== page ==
A warning that jet fuel prices are set to soar by more than a quarter this year came today from Iata.

This comes against a backdrop of rising airline costs, the risk of trade wars and geopolitical tensions which are offsetting demand driven by lower fares.

Latest results from the airline trade body for May show global passenger demand rose 6.1% year-on-year, a marginal rise on the 6% figure in April.

Capacity climbed 5.9% and the load factor rose 0.1 percentage point to 80.1%.

Iata director general and chief executive Alexandre de Juniac said: “May was another solid month in terms of demand growth.

“As had been expected, we saw some moderation, as rising airline costs are reducing the stimulus from lower airfares.

“In particular, jet fuel prices are expected to be up nearly 26% this year compared to 2017.

“Nevertheless, the record load factor for the month signifies that demand for air connectivity is strong.”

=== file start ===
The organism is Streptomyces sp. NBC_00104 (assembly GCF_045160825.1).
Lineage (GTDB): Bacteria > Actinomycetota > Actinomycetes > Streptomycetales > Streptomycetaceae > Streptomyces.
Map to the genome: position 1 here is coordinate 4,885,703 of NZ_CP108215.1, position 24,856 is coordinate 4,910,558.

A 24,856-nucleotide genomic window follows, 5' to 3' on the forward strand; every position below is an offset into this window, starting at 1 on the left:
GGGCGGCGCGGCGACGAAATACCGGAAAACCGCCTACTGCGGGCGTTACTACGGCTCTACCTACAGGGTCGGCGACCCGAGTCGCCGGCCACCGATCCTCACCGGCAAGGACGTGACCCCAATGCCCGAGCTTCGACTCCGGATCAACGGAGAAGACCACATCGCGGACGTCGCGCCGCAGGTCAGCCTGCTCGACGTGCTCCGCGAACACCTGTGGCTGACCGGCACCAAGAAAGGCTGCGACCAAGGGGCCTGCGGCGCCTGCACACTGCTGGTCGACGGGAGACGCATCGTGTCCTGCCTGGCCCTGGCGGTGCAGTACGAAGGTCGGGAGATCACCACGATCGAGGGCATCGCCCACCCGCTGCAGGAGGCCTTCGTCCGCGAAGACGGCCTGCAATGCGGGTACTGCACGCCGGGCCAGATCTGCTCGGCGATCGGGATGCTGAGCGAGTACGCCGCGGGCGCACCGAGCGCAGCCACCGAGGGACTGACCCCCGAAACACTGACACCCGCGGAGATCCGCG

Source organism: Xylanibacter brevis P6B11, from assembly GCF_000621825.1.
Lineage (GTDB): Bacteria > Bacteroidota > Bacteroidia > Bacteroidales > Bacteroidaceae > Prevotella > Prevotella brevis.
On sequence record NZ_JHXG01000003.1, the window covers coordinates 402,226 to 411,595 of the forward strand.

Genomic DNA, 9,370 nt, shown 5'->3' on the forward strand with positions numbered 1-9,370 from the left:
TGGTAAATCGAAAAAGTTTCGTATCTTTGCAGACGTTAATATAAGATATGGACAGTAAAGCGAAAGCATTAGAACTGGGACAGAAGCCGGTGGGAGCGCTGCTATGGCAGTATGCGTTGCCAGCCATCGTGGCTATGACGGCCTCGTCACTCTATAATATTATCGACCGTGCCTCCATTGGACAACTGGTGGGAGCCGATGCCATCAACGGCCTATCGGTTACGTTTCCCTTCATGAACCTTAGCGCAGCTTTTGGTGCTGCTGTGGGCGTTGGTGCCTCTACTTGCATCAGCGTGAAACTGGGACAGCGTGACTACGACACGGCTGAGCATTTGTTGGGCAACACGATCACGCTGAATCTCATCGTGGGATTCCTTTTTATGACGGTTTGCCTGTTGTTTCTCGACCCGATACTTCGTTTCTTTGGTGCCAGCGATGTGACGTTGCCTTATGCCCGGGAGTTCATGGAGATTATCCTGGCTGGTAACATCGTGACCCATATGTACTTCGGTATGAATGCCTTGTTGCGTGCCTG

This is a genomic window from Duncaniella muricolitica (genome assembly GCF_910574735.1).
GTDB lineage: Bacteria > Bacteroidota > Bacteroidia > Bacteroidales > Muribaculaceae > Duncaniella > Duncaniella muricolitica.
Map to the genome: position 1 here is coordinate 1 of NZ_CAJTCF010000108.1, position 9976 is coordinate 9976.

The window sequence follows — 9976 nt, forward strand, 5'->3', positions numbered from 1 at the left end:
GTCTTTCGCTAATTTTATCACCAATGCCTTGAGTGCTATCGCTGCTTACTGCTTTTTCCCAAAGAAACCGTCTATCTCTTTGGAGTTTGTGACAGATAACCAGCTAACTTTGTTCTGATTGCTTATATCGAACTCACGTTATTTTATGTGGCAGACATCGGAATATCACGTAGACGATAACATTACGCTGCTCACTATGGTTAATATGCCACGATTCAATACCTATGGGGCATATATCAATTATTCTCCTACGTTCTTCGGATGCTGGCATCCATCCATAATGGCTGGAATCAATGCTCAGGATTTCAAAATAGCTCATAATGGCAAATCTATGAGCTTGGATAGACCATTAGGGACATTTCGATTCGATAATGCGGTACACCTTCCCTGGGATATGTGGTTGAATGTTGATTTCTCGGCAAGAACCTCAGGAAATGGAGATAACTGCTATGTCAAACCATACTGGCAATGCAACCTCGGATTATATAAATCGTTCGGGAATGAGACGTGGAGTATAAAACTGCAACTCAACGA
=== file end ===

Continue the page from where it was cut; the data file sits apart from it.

He added: “Last month, Iata released its mid-year economic report showing expectations of an industry net profit of $33.8 billion.

“This is a solid performance. But our buffer against shocks is just $7.76. That’s the average profit per passenger that airlines will make this year – a narrow 4.1% net margin.

“And there are storm clouds on the horizon, including rising cost inputs, growing protectionist sentiment and the risk of trade wars, as well as geopolitical tensions.

“Aviation is the business of freedom, liberating people to lead better lives. Governments that recognise this will take steps to ensure aviation is economically sustainable. And aviation works best when borders are open to trade and people.”

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